If you want the official stance, you can go visit http://lds.org/ and look it up for yourself. My summary is that it doesn’t matter. Believe what you want.

Let me tell you the few things that are important and that we do teach and that do matter.

There is a God. God created Man. Adam as the first man. All living humans on planet earth are descendants of Adam.

That’s pretty much it.

There is nothing about how God created Man. We have in front of us 3 accounts in the books of Genesis, Moses, and Abraham (the latter two are in the Pearl of Great Price.) If you are an endowed member, you get a 4th account in the temple endowment ceremony. (Feel free to attend often and memorize what is said.) But in none of these accounts are any scientific statements made that we can test. I can think of ten thousand ways that each of the statements can conform to what we observe in nature.

I believe our generation is in the dark in this topic. This is partly due to the fact that we aren’t ready for the truth, and partly due to the fact that if we knew, the Plan of Salvation might be spoiled.

Why might we not be ready for the truth? One of the doctrines we teach is that God judges us based on what we know. If we are ignorant of a law, we can’t be expected to obey it. And so, if we are ignorant of the creation (which we are), we can’t be expected to believe it, and disbelief cannot be counted as a sin. Perhaps God has the truth ready to give us, but because so few of us would accept it, he doesn’t give it to use for fear of our rejection of it. I have found this to be universally the case. God gives us knowledge line upon line, precept upon precept. He gives us a little, expects us to conform, and then gives us some more, bit by bit. Within the church, each member is given a certain amount of knowledge which they are required to live by. This knowledge comes directly from God through the Spirit, so it’s not like President Monson has any say in who gets what. So if we’re not ready to accept it, he probably won’t give it to us, because he doesn’t want to force us into a position where we would be disobedient and rebellious.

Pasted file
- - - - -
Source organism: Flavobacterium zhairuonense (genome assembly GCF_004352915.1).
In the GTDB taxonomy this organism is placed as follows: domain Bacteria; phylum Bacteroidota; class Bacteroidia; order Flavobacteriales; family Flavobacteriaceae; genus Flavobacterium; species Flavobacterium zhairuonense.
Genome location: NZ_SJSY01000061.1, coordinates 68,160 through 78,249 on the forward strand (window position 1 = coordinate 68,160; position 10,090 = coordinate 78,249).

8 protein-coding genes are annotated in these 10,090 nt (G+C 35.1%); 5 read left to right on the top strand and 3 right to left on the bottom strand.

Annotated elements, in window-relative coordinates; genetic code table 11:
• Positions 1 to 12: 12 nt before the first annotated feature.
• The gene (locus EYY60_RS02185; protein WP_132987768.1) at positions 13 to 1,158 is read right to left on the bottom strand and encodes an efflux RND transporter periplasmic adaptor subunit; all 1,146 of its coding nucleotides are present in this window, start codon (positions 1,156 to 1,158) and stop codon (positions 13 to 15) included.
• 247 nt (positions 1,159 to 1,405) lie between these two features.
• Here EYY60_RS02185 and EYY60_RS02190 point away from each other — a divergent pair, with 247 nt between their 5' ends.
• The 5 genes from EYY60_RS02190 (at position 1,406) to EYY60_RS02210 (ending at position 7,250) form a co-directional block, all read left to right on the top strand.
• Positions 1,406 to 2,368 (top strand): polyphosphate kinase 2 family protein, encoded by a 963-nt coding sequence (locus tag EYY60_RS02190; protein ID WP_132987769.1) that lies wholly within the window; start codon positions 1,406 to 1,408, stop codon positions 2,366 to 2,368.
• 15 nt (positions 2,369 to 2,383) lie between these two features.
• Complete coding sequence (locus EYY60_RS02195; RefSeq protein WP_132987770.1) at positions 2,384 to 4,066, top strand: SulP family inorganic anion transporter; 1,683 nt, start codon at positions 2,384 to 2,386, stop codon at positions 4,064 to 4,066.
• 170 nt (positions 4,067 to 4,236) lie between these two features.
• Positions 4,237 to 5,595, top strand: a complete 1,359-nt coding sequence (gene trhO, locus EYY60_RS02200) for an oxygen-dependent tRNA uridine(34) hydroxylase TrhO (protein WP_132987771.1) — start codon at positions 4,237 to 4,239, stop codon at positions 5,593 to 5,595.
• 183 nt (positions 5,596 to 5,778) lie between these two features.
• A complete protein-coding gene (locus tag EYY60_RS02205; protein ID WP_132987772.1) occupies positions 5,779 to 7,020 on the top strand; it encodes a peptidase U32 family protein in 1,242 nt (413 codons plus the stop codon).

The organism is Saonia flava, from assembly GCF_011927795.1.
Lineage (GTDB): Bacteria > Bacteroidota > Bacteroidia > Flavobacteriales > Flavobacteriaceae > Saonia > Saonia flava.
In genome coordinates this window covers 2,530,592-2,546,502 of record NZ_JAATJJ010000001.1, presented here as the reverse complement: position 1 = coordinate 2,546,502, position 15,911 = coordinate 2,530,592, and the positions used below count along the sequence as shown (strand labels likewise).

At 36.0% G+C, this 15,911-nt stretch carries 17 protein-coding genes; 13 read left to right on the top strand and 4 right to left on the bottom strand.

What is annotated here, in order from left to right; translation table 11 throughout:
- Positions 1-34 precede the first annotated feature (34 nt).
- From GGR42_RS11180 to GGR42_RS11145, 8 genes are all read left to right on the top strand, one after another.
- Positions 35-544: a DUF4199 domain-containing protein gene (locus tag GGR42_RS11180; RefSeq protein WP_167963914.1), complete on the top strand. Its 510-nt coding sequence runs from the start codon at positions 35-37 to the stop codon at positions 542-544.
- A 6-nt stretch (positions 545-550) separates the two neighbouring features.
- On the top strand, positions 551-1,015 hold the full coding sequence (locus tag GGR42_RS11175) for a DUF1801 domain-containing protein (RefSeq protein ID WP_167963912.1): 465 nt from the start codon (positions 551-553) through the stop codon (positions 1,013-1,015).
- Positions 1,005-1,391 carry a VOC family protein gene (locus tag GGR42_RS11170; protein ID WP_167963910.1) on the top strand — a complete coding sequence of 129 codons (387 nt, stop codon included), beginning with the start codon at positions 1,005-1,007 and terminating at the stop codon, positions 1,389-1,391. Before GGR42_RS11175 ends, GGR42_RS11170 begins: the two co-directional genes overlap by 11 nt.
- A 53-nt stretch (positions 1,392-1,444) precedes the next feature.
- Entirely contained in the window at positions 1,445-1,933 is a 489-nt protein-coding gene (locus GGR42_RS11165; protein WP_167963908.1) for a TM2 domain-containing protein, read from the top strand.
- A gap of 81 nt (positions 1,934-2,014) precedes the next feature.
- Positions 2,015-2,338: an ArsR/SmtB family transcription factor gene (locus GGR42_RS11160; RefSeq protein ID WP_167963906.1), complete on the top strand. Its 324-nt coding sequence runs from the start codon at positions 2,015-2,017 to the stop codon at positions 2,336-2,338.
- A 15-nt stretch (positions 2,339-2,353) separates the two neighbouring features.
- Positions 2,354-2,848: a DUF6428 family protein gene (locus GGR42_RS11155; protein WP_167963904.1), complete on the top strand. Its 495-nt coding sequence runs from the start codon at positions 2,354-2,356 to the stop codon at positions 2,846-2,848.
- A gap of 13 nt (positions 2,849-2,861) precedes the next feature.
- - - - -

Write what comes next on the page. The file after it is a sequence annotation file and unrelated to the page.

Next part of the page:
I don’t know why we might not be ready. I will tell you this: The subject of science is so horribly political and vindictive that there are entire branches of science I treat with similar contempt to witchcraft. Maybe the political pressure and retaliation would be more than the church and its members could bear. I don’t know. It’s just a possibility.

Why would revealing the truth spoil the plan of salvation? I’ve answered part of this with the previous answer, but let me elaborate on a separate point. The point of earth-life is not to make good choices and show God how righteous you are.